The Agriculture Improvement Act of 2018 (2018 Farm Bill) legalized hemp by removing the crop and its derivatives from the definition of marijuana under the Controlled Substances Act (CSA) and by providing a detailed framework for the cultivation of hemp. The 2018 Farm Bill gives the US Department of Agriculture (USDA) regulatory authority over hemp cultivation at the federal level. In turn, states have the option to maintain primary regulatory authority over the crop cultivated within their borders by submitting a plan to the USDA.
This federal and state interplay has resulted in many legislative and regulatory changes at the state level. Indeed, most states have introduced (and adopted) bills that would authorize the commercial production of hemp within their borders. A smaller but growing number of states also regulate the sale of products derived from hemp. Our attorneys track these developments in real-time on behalf of multiple clients, and we provide a 50-state matrix showing how states regulate hemp and hemp products.
In light of the rapidly evolving legislative changes, we are also presenting a 50-state series analyzing how each jurisdiction treats hemp-derived cannabidiol (Hemp CBD). Today we turn to Kansas.
In 2018, Kansas legislators enacted the Alternative Crop Research Act (“Act”), which authorizes the cultivation of industrial hemp for research purposes only and is overseen by the Kansas Department of Agriculture (“KDA”). To implement the Act, the KDA issued regulations that went into effect on February 8, 2019.
In May 2019, Governor Jeff Colyer signed into law Senate Substitute for House Bill (“HB”) 2167, which authorizes the commercial sale of hemp and hemp products containing less than 0.3% THC, pursuant to the 2018 Farm Bill, and ensures that hemp and hemp products are no longer treated as controlled substances.
Consequently, the Act was officially renamed the “Commercial Industrial Hemp Act” but will remain in effect until the KDA establishes the commercial production of industrial hemp in the state or a federal plan by the USDA allowing for the cultivation and production of commercial industrial hemp is adopted, whichever occurs first.
With this in mind, the following sections address the current rules under the Act and the future regulations under HB 2167.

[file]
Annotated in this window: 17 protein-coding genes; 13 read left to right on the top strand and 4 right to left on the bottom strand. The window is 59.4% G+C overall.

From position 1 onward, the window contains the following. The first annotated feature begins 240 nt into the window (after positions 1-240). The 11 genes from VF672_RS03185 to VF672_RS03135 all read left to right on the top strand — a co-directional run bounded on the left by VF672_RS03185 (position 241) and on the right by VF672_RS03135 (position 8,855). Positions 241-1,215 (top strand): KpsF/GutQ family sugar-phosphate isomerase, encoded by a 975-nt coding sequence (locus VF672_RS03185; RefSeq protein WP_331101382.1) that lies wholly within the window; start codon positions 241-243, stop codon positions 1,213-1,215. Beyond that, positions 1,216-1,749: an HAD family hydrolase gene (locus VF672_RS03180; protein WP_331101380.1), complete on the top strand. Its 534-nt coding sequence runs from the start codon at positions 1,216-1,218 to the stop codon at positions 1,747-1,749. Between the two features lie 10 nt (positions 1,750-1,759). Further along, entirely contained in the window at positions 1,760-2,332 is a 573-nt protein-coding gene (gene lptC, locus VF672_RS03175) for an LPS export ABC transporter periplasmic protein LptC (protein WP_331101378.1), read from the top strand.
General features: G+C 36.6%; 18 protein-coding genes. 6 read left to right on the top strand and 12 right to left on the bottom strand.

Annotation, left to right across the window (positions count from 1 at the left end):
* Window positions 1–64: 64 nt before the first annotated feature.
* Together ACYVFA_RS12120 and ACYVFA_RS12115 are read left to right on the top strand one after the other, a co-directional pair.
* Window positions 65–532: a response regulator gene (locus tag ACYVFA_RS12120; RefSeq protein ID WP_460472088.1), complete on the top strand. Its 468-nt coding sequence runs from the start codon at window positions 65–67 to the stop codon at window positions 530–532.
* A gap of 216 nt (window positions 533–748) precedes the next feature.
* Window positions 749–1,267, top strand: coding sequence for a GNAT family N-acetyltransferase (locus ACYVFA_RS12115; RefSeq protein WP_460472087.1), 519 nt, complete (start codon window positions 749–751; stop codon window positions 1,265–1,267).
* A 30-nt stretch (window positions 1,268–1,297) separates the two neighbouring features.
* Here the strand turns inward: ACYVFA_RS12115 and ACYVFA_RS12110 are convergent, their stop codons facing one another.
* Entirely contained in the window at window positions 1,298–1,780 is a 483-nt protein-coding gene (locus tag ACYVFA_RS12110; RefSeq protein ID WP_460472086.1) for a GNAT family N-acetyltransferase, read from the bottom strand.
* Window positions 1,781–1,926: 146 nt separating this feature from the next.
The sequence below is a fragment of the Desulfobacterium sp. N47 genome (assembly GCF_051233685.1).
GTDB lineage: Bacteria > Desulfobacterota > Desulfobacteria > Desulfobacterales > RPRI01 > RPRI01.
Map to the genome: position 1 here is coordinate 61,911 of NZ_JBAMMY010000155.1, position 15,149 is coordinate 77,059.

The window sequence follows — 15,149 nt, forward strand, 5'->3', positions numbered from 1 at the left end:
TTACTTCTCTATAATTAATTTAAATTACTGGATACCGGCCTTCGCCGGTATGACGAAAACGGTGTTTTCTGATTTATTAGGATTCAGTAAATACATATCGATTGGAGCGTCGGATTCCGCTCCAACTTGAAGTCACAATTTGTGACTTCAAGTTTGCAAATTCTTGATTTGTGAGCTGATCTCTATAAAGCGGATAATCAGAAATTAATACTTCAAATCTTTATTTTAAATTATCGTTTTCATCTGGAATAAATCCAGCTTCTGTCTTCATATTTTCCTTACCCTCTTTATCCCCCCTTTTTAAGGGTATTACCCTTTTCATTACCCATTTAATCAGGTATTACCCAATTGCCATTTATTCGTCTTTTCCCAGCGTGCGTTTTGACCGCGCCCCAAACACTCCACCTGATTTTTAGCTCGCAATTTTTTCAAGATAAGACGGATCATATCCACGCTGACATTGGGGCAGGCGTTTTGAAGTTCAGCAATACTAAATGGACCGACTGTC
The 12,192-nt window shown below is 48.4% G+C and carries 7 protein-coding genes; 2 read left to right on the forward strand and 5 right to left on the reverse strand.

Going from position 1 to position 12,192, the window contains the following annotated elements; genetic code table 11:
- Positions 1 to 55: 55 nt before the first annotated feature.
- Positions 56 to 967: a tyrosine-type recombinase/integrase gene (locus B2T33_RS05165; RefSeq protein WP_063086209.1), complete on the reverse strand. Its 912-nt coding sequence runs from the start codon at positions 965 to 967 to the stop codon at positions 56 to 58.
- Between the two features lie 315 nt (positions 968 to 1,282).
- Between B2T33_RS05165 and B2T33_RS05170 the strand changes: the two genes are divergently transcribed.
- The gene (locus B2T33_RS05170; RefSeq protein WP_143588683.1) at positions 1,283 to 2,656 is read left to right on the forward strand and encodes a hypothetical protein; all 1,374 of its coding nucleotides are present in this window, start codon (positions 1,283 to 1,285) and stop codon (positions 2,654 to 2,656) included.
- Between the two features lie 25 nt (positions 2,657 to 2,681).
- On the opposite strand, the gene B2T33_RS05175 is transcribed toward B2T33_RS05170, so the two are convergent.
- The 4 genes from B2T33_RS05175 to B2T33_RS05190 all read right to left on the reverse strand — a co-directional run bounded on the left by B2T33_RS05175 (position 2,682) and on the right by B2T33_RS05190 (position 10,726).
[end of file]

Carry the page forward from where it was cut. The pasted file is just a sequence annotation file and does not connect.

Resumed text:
State License or Permit Status
- Act: Currently, the KDA requires each individual who is growing, processing, selling and distributing hemp to obtain a license. Note that the rules do not provide whether a license is required to manufacture, sell and distribute Hemp-CBD products. However, in May 2018, Governor Jeff Colyer signed legislation amending the state’s criminal code to exclude CBD from the state’s definition of marijuana, which means that the sale of Hemp-CBD products is authorized if the oil contains no THC.
- HB 2167: Although HB 2167 gives the KDA the authority to monitor and regulate the commercial production of hemp within the state, the new law does not provide whether a license will be required to sell and distribute Hemp-CBD products. The new law is also unclear about whether certain categories of Hemp-CBD products that may be lawfully manufactured, marketed, distributed, or sold in the state. HB 2167 expressly bans Hemp-CBD smokable products as well as teas, liquids, solids, and other hemp products intended for human consumption containing any ingredient derived from hemp and prohibited by the Kansas Food, Drug, and Cosmetic Act. However, the new law also states that it does not explicitly prohibit the use of Hemp-CBD ingredients, such as CBD oil, in such hemp products.
Kansas does not have Hemp-CBD laws or medical marijuana laws. However, as previously stated, Kansas law removed CBD products free of THC from the state’s definition of marijuana. Unlike CBD-exemption laws enacted in other states, Kansas law permits all adults, not just those with qualified medical conditions, to possess and purchase CBD products containing no THC.
- Act: The KDA requires individuals who transport hemp to obtain a research distributor license. However, the rules do not provide whether a license is required to transport Hemp-CBD products that contain THC.
- HB 2167: Neither HB 2167 nor the proposed rules from KDA address this issue.
- Act: The Act does not impose restrictions on marketing or advertising of hemp or hemp products under the research program.
- HB 2167: The new law bans the marketing of all Hemp-CBD products prohibited in the statute and listed above.
In enacting HB 2167, Kansas showed a desire to provide the Kansas hemp community with an opportunity to fulfill its economic potential. However, to reach this objective, the state will need to clarify its policies regarding the manufacture, distribution, marketing and sale of Hemp-CBD products.
Stay tuned to the Canna Law Blog for developments on hemp and Hemp CBD in Kansas and other states across the country. For previous coverage in this series, check out the links below: